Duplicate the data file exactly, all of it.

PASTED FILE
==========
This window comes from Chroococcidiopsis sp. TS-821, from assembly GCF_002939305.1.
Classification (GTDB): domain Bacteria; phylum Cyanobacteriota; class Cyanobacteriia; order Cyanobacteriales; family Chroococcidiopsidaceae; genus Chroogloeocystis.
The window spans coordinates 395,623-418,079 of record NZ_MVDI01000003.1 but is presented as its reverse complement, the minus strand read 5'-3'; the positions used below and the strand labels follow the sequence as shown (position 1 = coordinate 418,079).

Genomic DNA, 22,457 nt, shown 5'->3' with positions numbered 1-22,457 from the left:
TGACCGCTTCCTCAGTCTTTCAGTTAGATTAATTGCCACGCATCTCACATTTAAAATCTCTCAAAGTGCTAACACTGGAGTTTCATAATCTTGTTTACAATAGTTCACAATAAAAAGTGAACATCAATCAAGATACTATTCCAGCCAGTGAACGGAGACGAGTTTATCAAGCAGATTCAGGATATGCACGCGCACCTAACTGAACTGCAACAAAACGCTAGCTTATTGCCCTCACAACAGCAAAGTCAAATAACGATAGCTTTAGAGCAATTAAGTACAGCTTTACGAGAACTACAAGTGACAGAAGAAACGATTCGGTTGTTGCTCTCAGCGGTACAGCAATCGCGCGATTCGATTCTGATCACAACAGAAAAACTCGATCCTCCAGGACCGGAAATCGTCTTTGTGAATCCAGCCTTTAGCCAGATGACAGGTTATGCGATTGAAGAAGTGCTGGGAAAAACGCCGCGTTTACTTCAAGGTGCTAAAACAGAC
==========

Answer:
This window comes from Chroococcidiopsis sp. TS-821, from assembly GCF_002939305.1.
Classification (GTDB): domain Bacteria; phylum Cyanobacteriota; class Cyanobacteriia; order Cyanobacteriales; family Chroococcidiopsidaceae; genus Chroogloeocystis.
The window spans coordinates 395,623-418,079 of record NZ_MVDI01000003.1 but is presented as its reverse complement, the minus strand read 5'-3'; the positions used below and the strand labels follow the sequence as shown (position 1 = coordinate 418,079).

Genomic DNA, 22,457 nt, shown 5'->3' with positions numbered 1-22,457 from the left:
TGACCGCTTCCTCAGTCTTTCAGTTAGATTAATTGCCACGCATCTCACATTTAAAATCTCTCAAAGTGCTAACACTGGAGTTTCATAATCTTGTTTACAATAGTTCACAATAAAAAGTGAACATCAATCAAGATACTATTCCAGCCAGTGAACGGAGACGAGTTTATCAAGCAGATTCAGGATATGCACGCGCACCTAACTGAACTGCAACAAAACGCTAGCTTATTGCCCTCACAACAGCAAAGTCAAATAACGATAGCTTTAGAGCAATTAAGTACAGCTTTACGAGAACTACAAGTGACAGAAGAAACGATTCGGTTGTTGCTCTCAGCGGTACAGCAATCGCGCGATTCGATTCTGATCACAACAGAAAAACTCGATCCTCCAGGACCGGAAATCGTCTTTGTGAATCCAGCCTTTAGCCAGATGACAGGTTATGCGATTGAAGAAGTGCTGGGAAAAACGCCGCGTTTACTTCAAGGTGCTAAAACAGAC